One woman is not alleged to be involved in the scheme, but was romantically involved with someone who was. The NYPD confronted her at home. Barely an adult, she didn’t know that she could refuse to answer their questions without an attorney. When the police asked to see her phone, she didn’t realize that she was not required to hand it over without a warrant. When an officer took the phone to his police vehicle, she didn’t contemplate the possibility that he might retrieve information from it.
The police asked her if she would volunteer to come to the police station to answer questions. Presumably terrified, she agreed. But she also cared for her boyfriend. And liked him. A lot. Maybe too much. And so before she arrived at the station, she deleted his contact out of her phone. And when the police confronted her about altering the contents of her phone, she lied and said she hadn’t.
When I hear these allegations, my heart sinks with recognition. It sinks further when we are told that while everyone else in the conspiracy is being considered for a single felony count, despite her lack of participation this woman faces two: obstruction of justice and evidence tampering.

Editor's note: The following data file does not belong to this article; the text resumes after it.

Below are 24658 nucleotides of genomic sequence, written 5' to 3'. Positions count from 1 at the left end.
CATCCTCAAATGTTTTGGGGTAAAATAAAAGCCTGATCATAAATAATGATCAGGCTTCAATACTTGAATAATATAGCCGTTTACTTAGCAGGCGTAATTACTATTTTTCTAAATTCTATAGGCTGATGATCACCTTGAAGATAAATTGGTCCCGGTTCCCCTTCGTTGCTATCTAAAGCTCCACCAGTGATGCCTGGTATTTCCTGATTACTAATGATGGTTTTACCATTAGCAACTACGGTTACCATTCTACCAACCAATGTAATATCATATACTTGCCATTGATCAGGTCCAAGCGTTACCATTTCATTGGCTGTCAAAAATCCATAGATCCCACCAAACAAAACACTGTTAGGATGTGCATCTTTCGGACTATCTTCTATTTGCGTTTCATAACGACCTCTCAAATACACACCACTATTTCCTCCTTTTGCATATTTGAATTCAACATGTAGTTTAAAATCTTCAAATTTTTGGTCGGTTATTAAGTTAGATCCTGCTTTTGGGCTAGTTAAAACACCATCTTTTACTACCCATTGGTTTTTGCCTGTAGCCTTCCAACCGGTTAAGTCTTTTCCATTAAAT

But my faith is restored when the case is brought to a vote. I’m not alone in seeing the injustice of what happened, and so when everything is tallied those who vote to indict are one vote short. I actually breathe a sigh of relief.
But the foreperson is not pleased that we let the prosecutors down. “Shouldn’t we discuss this?” he asks.
“No, we shouldn’t,” Grand Juror No. 3 says.
I am less diplomatic. “This isn’t Twelve Angry Men,” I say derisively. “And it isn’t our job to make sure that people are indicted.”
A heated debate ensues. The eruption of discord reveals some latent hatred that has been brewing between the jurors seated up front and those in the back. Everyone wants to move things along, but no one wants to budge.